One key aspect of dealing with the Work in Progress is to visualize the queues. We have come a long way with dealing with explicit requests that come from outside. But, how do we deal with technical problems that come from within?
Let’s take the architecture of the system. It’s rather important as it can make or break your system in the long run. Of course, the agile mantra tells us that we should emerge the architecture. This sounds great, but how do we make sure it goes in the right direction?
One way to approach it is to make technical tasks explicit and put them in the same queue as the functional ones. This never really works because of two reasons: (1) business can rarely prioritize the work, and (2) it does not fit development workflows.
We argue that it is necessary to approach technical concerns differently. We still need to make them explicit, and we also need a queue. Only, it’s a different queue that is managed exclusively by the team and worked while dealing with regular tasks.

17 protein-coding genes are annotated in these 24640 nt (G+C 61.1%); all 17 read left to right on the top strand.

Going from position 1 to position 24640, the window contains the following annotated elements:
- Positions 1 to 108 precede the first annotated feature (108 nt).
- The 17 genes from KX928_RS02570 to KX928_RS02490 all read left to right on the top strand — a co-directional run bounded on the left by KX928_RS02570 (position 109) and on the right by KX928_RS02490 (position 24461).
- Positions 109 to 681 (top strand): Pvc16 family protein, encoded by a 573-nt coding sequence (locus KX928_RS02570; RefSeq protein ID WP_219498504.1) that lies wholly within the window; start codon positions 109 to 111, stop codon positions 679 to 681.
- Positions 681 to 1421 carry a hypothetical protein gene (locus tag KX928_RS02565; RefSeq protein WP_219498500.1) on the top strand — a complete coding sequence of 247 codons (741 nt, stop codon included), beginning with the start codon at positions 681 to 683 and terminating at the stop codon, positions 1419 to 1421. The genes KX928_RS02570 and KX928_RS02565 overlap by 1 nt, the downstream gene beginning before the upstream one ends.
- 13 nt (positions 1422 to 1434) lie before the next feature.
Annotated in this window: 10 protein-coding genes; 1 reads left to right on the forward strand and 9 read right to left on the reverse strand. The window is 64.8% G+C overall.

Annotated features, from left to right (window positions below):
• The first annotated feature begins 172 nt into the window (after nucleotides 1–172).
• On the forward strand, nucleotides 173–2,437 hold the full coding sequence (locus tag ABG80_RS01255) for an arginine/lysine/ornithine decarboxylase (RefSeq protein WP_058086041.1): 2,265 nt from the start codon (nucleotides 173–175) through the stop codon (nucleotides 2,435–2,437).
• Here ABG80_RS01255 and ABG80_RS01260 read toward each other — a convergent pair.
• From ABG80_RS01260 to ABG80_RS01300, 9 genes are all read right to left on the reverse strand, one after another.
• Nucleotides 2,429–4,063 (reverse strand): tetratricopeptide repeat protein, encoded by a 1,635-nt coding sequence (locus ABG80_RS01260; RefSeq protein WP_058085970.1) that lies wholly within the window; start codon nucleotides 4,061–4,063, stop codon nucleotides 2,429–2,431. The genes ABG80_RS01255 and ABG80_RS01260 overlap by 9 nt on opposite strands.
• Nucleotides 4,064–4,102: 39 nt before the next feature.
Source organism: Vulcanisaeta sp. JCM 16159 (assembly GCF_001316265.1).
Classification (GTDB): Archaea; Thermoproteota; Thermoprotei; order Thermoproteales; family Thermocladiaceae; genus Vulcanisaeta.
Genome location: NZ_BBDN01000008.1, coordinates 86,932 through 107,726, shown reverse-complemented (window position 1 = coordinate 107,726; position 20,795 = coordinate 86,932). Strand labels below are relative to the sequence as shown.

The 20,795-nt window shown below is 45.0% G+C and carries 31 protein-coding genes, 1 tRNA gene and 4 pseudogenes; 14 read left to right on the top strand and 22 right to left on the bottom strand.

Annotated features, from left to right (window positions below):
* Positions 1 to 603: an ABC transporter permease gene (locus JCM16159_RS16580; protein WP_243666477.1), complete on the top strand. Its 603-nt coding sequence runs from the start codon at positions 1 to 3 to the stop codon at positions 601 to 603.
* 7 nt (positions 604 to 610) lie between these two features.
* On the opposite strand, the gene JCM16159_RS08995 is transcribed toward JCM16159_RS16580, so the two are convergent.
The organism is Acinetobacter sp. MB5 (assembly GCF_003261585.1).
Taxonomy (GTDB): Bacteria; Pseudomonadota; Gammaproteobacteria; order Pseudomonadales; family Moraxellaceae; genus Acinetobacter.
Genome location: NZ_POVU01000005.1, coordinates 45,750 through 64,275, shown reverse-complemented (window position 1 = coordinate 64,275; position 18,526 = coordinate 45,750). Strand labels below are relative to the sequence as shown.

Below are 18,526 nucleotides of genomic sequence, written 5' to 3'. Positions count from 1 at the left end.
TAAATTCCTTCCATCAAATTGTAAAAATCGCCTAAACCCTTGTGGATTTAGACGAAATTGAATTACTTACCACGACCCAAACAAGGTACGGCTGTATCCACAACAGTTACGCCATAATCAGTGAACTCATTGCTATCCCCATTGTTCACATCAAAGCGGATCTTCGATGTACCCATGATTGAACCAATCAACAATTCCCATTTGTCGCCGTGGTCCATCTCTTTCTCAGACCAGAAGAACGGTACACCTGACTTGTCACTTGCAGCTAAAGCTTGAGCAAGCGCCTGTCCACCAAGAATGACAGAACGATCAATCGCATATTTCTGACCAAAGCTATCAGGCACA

In this interactive talk we show concrete examples of how this works in practice.
Tudor Gîrba (tudorgirba.com) obtained his PhD in 2005 from the University of Bern, and he now works as an independent consultant and coach. He leads the work on the Moose platform for software and data analysis (moosetechnology.org), he founded the Glamorous Toolkit project for rethinking the IDE (gt.moosetechnology.org), and he is a board member of the Pharo live programming environment (pharo.org).
Tudor advocates that software assessment must be recognized as a critical software engineering activity, and he authored the humane assessment method (humane-assessment.com) to help teams to rethink the way they manage complex software systems and data sets.
He also developed the demo-driven innovation method (demodriven.com) as a combination of design thinking, idea prototyping and storytelling. In 2014, he won the prestigious Dahl-Nygaard Junior Prize (aito.org) for his work on modeling and visualization of evolution and interplay of large numbers of objects.
18.00 - 18.30 Reception
1830 - 19.30 Talk
19.30 - Apéro